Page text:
July 22nd, 1986. The day of the White Event. The day when the world changed. That’s it! That’s the answer. Build a consistent universe from the ground up for the discerning comics reader. A universe as real and nuanced and believable as the world just outside their window. Thus began the New Universe.
The brainchild of Jim Shooter, the New Universe concept promised a wholly independent playground that would be launched to celebrate Marvel’s 25th anniversary. In Jim Shooter’s own words, the New Universe
So somebody said, “Look, this is an anniversary of a publishing event.” “Well,” I said, “there are two possibilities. You could start everything over from number one, like the Marvel universe reborn. Like the anniversary in May or June, all the titles wrap up the month before and start again the next month. Sort of like Marvel, 2nd edition, do it right and really make that spectacular.” … We were selling incredibly well so it wouldn’t be a good idea to derail the train.
So I said, “Then let’s celebrate the birth of a universe with the birth of another universe.”
I walked out of there with a development budget of about $120,000 and I’d create eight titles. It was money to spend on research, sketches, things like that.
And so eight titles were launched: D.P. 7, Jvstice, Kickers Inc., Mark Hazzard: Merc, Nightmask, Psi-Force, Spitfire and the Troublemakers, and Star Brand. (Note: I know that the ‘purists’ will point out that Jvstice should actually be spelled Justice after the name of the character but the covers clearly show a ‘v’ in place of a ‘u’ and that’s the convention I’ll follow).
The idea was to make a science-based universe, free of mythical figures, undiscovered worlds, and farcical technology. The intention was to create something much closer to hard science fiction than to fantasy. To follow the rules of a world similar to the real one but with the extra component of some people having super powers.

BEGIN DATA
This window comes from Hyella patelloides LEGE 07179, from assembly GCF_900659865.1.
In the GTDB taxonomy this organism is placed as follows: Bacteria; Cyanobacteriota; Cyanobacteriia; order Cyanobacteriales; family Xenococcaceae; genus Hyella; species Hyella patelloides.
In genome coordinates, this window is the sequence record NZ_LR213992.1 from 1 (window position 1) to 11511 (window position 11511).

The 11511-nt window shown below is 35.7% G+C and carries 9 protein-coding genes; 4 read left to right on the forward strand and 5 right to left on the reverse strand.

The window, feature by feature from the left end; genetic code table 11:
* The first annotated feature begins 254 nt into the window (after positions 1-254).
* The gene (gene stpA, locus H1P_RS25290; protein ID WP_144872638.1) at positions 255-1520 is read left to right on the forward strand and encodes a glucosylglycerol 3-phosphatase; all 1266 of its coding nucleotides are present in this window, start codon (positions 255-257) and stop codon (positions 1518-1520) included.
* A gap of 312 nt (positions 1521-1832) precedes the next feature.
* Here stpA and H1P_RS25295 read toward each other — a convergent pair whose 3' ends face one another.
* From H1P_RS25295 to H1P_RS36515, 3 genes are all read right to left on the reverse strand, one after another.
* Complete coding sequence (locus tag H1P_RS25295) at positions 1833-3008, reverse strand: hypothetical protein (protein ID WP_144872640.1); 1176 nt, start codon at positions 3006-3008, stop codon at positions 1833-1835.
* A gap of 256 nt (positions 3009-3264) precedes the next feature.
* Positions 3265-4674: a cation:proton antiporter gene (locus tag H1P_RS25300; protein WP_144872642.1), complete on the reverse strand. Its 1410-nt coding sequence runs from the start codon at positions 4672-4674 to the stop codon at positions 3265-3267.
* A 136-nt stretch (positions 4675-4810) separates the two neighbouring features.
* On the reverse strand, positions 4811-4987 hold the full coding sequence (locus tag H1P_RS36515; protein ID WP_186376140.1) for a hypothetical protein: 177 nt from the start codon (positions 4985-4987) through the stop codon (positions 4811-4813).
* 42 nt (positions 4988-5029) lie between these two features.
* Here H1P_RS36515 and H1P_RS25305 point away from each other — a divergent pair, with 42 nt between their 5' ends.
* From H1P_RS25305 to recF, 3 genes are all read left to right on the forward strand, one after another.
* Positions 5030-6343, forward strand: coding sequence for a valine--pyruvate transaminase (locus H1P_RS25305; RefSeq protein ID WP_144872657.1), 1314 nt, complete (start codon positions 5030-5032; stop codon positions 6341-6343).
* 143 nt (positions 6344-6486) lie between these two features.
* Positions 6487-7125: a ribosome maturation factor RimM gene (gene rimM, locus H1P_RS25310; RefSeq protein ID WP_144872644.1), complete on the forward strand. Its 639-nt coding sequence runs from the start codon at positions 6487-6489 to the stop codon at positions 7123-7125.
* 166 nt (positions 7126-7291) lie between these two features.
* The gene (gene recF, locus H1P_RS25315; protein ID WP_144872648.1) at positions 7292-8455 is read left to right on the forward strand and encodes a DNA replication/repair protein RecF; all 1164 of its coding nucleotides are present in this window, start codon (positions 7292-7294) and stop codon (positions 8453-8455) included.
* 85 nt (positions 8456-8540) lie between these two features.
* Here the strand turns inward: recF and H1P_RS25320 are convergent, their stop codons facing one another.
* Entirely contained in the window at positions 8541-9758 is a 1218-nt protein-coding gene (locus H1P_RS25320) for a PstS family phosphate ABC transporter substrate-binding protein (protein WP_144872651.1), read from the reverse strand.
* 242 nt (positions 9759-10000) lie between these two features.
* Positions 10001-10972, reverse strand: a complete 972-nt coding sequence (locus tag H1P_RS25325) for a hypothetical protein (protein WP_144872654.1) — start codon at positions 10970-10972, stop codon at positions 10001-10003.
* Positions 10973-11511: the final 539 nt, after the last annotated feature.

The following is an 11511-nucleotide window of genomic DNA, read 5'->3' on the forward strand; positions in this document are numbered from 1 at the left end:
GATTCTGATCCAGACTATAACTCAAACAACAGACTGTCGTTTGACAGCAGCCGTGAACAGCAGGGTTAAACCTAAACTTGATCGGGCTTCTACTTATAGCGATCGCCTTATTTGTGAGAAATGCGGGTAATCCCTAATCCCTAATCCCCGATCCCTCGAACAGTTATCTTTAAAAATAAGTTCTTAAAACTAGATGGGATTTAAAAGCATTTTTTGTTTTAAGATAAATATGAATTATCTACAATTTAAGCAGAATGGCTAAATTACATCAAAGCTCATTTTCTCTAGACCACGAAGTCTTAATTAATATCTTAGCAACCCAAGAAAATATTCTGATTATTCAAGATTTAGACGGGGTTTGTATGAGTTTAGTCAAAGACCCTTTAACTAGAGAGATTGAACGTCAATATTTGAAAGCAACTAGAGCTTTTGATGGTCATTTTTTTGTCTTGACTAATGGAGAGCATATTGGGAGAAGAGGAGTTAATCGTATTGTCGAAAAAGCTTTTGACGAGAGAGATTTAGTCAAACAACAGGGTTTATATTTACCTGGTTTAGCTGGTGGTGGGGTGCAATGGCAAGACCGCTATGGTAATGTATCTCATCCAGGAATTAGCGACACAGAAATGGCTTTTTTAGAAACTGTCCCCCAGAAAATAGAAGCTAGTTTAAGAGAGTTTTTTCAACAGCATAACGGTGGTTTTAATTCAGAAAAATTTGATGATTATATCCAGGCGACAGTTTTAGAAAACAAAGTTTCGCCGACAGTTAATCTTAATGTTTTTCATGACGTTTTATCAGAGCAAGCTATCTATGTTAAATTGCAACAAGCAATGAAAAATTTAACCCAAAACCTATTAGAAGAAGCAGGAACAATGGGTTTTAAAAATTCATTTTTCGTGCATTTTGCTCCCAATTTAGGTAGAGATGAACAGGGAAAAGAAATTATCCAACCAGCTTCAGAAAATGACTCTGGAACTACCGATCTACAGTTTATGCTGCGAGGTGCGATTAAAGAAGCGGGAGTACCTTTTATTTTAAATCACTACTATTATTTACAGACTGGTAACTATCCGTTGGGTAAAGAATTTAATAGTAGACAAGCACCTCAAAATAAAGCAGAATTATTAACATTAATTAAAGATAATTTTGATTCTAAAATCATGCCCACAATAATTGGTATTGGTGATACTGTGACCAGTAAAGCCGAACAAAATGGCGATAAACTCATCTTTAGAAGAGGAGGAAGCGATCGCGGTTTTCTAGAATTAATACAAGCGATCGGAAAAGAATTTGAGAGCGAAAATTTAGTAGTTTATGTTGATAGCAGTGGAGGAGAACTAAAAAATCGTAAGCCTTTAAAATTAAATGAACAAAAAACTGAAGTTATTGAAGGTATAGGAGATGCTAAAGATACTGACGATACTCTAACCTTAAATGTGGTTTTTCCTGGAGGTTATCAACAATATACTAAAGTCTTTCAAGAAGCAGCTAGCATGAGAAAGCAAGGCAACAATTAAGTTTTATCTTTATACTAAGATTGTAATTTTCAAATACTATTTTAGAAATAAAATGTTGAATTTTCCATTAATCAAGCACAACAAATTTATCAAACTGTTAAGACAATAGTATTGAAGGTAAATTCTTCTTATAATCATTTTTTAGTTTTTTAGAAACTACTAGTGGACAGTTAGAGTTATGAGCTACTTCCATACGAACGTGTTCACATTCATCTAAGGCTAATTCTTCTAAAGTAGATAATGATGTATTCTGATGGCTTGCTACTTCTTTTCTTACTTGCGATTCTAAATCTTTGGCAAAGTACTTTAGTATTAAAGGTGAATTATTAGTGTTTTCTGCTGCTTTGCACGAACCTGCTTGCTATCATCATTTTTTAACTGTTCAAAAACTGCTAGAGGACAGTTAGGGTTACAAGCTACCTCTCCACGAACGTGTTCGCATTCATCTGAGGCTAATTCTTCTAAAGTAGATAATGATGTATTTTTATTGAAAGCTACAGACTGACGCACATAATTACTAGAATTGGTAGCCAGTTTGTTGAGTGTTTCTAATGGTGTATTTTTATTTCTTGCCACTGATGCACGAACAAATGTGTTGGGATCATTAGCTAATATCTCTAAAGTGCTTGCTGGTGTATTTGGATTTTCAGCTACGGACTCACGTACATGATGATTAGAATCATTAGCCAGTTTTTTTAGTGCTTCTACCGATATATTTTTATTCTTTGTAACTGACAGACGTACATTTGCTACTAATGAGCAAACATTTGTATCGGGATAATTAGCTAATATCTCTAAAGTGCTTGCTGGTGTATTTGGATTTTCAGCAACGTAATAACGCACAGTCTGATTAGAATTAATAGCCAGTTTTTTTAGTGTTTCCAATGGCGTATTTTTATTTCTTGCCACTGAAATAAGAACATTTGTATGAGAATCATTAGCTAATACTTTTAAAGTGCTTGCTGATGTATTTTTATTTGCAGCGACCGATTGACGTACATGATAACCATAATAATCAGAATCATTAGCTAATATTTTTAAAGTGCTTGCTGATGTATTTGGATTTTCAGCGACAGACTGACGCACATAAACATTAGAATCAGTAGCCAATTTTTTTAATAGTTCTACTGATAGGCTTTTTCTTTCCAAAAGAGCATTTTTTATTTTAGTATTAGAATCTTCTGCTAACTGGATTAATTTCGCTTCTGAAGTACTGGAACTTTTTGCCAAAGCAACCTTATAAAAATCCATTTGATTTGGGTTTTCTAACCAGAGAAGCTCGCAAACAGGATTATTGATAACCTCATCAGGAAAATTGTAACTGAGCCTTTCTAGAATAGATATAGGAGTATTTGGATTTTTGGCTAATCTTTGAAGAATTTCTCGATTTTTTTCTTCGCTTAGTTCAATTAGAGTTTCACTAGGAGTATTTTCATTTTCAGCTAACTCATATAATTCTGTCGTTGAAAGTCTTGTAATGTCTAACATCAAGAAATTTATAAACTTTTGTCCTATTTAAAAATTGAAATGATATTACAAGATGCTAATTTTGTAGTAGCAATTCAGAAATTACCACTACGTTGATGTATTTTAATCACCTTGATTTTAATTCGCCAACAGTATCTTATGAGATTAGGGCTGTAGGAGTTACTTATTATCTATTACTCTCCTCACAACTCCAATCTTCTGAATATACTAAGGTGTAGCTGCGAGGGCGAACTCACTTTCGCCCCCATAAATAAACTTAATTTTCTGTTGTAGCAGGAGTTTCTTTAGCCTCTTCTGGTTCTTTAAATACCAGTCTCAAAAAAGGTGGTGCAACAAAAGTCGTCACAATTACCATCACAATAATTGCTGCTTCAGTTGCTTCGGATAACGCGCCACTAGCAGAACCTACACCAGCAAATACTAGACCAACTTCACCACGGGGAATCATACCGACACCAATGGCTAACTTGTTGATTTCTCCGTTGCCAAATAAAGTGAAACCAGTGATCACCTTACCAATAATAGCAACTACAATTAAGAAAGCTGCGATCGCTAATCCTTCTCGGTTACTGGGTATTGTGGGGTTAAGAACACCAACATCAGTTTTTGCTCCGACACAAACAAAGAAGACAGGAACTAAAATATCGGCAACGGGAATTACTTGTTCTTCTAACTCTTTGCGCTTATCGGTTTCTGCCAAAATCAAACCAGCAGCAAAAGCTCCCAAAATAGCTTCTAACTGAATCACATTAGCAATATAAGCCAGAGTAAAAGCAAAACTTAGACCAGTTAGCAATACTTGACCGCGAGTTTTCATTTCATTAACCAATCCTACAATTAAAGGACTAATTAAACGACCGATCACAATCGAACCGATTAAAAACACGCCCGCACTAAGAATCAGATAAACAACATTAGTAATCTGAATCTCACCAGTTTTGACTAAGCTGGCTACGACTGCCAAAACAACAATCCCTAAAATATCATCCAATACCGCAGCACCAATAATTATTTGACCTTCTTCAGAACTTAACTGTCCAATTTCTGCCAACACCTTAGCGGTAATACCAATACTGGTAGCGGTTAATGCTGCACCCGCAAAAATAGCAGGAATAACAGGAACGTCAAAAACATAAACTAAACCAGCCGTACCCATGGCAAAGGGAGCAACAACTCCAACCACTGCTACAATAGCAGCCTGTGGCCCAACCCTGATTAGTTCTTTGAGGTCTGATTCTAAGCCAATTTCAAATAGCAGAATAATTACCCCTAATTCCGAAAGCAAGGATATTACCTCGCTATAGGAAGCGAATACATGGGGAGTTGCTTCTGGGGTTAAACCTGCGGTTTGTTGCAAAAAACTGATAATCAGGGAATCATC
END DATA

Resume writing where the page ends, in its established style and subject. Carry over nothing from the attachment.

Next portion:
Unfortunately, it was obvious from the start that there was a lot wrong. The initial launch was behind schedule, the production value of the books was generally poor, and the writing was often not consistent with the premise. As time went by, some of it got better and some of it got worse. By the end of the first year, half the books were cancelled, one had been downgraded to bi-monthly and three continued on. These were supplemented by three graphics novels: The Pitt, The Draft, and The War. All told the New Universe lasted about 3 years.
The reasons for the failure seem to be firmly rooted in the usual cause of such things – the human condition. Creators seemed to think that they had free-reign to go off in any direction they wanted. Corporate and business types seemed to be very worried about the non-reoccurring costs of creating a new publishing line. Budgets were cut, schedules delayed, and so on. Ironically, the drama surrounding the rise and fall of these properties makes for much better stories than most of the fictional ones told during the initial publication run. That said, this column will not be dealing with the business side of this short-lived endeavor but rather will critique the stories themselves. The reader is encouraged to read the Comic Book Resources interview with Jim Shooter for more background on the corporate situation at Marvel during that time.
Interestingly, despite the initial failure of the line, the stories seemed to have resonated in some fashion with the fan base. Its influence went beyond its 3-year life, shaping a variety of Marvel properties over the following decades. The characters of the New Universe were revisited several times after the collapse and a variety of new stories were told, including the Untold Tales of the New Universe
and an imaginative effort by Mark Gruenwald, which brought the NU characters into the Marvel multiverse and into direct contact with the central Marvel universe. And the NU concepts have had surprising longevity with aspects, like superflow, and characters, like Starbrand and Nightmask, figuring prominently into the recent Everything Dies/Secret Wars storyline.
Background and Structure
The central idea of the New Universe (NU) is the idea of the White Event, a singular astronomical phenomenon that is responsible for the creation of the generation of superpowers amongst the Earth’s population. While neither the root cause nor the full effect of the White Event was explained initially, as the line evolved it was ‘revealed’ that the White Event was directly connected to the titular character of the Star Brand book (see image just above for a classic portrayal of Ken Connell the Star Brand) and that the percentage of humans altered was relatively low. These altered humans were collectively called paranormals.